What a larf!

The other day I saw a small flock of starlings perched along a telephone wire. A magpie flew down and perched on the wire about twenty feet away. The starlings didn’t seem to take much notice of it, until it shuffled towards them. Then half a dozen or so of the birds closest to the magpie flew up and landed on the wire a few feet behind it. The magpie then shuffled back towards the smaller group, which flew up and re-joined their fellows. The magpie waited a little then shuffled towards the main group again, this time a little faster. Again a small group of the birds flew up and landed just behind the magpie. Again it shuffled back towards them, and again they flew back to join the main group. This happened twice more, each time the group that hopped over the magpie got slightly larger. Finally, after a few minutes all the starlings flew off, leaving the magpie alone on the wire. Then it too flew away.

I couldn’t see any obvious reason for this behaviour. The leisurely pace at which they took part did not suggest a serious threat, and neither side sought to attack the other. There seemed something playful about it. I wondered if the birds might be engaging in some kind of teasing game.

Birds and animals do of course engage in kinds of play, but usually this is part of growing up, when they learn vital skills that will keep them alive. Play tends to be associated with animals that take longer to develop to maturity and are more dependent in their infancy. The antics so beloved of pet owners are often relics of these kinds of behaviours, a kind of perpetual juvenilia induced by their dependency on humans and the time and security provided by domesticity. But sometimes wild creatures do seem to do things that can’t be explained in developmental terms. Is that really the case, or is it just a matter of perception?

Now, some might say that if something looks like it is having fun then it probably is. End of story. But as ‘fun’ is an emotional state then to make such an assumption is to attribute thoughts and feelings to a creature – human or otherwise – whose mind we can only know from external signs, and these are ambiguous at best.

In thinking about this I came across an article in the journal Current Biology, which is worth reporting as it picks this issue apart quite neatly. The authors argue that if an action is to be classed as ‘fun’ it needs to have a reward, and for that reward to induce a hedonistic response (pleasure) and be sought more than once. The reward has to be independent of nutrition, reproduction, social status and so on (these things can be pleasurable, of course, but they carry rewards other than pleasure).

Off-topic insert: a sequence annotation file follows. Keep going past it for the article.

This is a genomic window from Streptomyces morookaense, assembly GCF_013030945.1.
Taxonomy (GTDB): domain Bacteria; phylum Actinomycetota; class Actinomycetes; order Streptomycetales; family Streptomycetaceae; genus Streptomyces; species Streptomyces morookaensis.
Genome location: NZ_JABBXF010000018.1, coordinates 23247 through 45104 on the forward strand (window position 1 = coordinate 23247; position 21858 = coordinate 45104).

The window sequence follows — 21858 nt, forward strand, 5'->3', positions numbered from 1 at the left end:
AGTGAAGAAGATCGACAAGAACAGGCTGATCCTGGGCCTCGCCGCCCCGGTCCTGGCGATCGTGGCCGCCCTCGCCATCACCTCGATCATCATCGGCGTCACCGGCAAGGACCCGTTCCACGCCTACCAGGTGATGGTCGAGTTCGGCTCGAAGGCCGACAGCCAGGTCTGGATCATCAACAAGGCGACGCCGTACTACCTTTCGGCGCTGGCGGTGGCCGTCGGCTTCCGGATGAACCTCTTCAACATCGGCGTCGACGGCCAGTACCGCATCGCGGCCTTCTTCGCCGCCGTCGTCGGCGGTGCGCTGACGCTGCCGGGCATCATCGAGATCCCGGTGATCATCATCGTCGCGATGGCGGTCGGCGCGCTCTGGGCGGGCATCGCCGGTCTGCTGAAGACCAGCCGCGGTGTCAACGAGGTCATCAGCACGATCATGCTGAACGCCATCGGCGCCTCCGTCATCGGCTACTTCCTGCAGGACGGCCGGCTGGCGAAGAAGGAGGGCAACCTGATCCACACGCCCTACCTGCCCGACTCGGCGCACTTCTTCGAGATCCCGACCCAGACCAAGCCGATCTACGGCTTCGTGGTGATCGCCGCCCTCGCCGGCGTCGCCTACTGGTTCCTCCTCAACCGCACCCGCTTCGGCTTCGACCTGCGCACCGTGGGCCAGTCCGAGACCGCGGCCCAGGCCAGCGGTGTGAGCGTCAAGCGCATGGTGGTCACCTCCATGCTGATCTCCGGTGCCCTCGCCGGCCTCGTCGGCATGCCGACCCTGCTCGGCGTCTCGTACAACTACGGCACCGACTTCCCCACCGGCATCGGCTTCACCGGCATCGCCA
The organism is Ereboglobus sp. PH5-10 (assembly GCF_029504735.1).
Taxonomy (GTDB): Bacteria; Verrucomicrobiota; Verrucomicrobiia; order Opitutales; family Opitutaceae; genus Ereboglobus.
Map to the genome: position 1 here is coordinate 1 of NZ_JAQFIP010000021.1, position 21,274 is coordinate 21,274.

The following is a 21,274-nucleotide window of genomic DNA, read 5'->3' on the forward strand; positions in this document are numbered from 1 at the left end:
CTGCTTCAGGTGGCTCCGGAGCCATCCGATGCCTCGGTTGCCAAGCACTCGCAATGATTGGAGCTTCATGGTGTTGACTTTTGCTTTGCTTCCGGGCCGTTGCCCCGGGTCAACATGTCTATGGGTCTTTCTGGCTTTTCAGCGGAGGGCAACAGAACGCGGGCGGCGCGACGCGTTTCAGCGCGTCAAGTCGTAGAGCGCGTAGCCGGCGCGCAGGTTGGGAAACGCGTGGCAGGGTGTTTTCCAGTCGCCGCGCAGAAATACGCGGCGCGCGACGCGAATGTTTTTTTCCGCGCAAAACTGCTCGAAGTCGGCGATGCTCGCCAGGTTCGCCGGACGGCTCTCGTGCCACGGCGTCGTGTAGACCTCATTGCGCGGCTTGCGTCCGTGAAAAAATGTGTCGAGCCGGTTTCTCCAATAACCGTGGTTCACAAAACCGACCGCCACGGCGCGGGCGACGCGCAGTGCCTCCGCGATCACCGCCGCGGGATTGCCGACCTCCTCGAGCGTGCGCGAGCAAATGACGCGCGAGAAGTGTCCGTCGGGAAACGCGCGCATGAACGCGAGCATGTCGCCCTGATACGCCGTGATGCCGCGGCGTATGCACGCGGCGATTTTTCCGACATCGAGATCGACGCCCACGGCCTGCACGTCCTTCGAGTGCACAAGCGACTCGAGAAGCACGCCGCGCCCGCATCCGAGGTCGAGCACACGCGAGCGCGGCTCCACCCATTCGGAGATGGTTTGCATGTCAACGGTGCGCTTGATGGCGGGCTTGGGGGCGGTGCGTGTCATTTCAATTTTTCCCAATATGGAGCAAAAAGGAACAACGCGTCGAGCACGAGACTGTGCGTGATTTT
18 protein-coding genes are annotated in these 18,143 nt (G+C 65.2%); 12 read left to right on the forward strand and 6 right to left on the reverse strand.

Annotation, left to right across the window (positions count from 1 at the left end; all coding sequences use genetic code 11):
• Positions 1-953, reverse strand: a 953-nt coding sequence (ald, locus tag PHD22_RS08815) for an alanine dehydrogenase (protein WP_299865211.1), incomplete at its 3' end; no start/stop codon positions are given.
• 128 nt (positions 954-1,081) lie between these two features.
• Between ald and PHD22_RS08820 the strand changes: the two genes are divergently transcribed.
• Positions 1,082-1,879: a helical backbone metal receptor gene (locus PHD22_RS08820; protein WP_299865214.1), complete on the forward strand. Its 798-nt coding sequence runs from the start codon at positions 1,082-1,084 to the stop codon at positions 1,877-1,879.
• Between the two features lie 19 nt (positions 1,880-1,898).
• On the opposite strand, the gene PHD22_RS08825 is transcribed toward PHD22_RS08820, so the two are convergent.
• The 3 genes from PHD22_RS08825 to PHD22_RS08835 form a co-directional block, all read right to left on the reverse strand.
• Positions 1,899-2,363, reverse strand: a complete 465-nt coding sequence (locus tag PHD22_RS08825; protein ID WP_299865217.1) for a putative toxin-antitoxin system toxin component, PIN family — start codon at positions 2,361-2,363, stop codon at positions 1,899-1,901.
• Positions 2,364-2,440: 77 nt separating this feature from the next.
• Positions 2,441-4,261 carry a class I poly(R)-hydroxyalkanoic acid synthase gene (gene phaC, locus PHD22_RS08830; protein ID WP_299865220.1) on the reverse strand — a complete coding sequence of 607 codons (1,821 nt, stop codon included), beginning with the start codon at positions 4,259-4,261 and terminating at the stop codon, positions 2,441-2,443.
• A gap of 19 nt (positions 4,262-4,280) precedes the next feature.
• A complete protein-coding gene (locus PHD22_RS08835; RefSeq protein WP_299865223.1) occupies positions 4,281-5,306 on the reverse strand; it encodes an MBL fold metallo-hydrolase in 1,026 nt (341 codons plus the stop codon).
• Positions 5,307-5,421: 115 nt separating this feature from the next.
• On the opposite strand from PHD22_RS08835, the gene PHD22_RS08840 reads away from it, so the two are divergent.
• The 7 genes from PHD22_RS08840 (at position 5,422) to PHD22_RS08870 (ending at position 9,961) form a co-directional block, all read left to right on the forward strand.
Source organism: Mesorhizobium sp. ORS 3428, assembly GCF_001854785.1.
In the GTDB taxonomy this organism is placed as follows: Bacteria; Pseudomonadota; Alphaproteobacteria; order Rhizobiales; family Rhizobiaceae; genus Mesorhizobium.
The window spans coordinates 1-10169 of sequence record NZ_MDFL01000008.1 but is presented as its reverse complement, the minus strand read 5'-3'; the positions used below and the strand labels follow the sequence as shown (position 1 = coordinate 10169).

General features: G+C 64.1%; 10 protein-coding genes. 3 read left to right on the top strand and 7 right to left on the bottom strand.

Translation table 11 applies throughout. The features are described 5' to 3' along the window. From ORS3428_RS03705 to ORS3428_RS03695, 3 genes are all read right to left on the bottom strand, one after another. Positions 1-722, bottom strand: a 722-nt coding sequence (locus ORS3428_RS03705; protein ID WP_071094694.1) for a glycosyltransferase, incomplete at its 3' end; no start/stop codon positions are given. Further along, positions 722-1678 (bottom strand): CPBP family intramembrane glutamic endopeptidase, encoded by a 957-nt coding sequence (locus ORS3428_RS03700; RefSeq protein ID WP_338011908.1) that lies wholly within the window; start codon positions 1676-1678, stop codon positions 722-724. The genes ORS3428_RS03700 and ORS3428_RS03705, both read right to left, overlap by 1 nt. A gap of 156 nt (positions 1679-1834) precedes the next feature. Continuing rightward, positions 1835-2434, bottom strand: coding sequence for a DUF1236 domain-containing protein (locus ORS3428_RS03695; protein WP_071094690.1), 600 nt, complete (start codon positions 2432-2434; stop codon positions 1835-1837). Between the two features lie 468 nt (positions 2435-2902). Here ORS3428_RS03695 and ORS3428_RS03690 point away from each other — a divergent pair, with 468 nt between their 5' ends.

To be able to have fun, a creature has to have the capacity in the brain to experience pleasure. Such things can be observed and measured. It seems that dopamine is a key ingredient: tests in rodents and primates have shown that parts of their brain are susceptible to the effects of dopamine and other chemicals that are associated with pleasure. Birds have brains that are in some ways similar in structure to these animals: thus is follows that birds are likely to have at least the neurological capacity for pleasure.

Only a few birds are observed to have behaviours that could be called ‘fun’, and these tend to be amongst the crow and parrot families, each of which has a longer period of development than most other birds. Ravens and other crows are well known for their aerial acrobatics, a kind of locomotor play. Crows and Parrots are known, sometimes notoriously, for their curiosity, which could be described as a kind of object play. Then there is social play, which can often involve objects, and can mimic courtship or fighting behaviour. In each case there may be subtle signals that distinguish the play behaviour from the real thing.

Play takes time and energy, of which adult animals and birds usually have little to spare. If play is have a function it needs to be worth the effort. Perhaps bonding and stress reduction are among the rewards that come from play, apart from pleasure itself?

The action among birds that is most often associated with pleasure is singing, perhaps because we humans like to sing for pleasure, though our own attempts are not often (or at least not openly) associated with the acquisition of territory or a mate. It seems that dopamine is involved in the process of singing in birds too, perhaps producing the drive to sing. But while some birds do sometimes appear to sing without the objective of territory or a mate, this is hard to confirm. It seems that bird song, which we find beautiful and thus pleasurable, is to the birds a strictly utilitarian pastime, while to us it seems sublime.

So how can we tell if a bird might be experiencing pleasure? They don’t have the muscles that allow emotions to be expressed in their faces, though they can alter the way they display their feathers and affect certain movements of the body. Beyond that, what else can we know?

The short answer is not much, not very reliably anyway. Measures such as temperature and heart rate are unreliable when taken as measures of specific emotions. Observations, unless rigorously done, are equally unreliable.

So it seems that we are still a long way from finding an explanation for pleasure in birds. Does it matter? Well, if we want to claim that animals have emotions and thus have a right to happiness beyond the absence of pain and the maintenance of life we need more than anthropomorphism and introspection to do so.

Which is not to say these things have no value. They’re part of our understanding, ways to express a mystery, perhaps.




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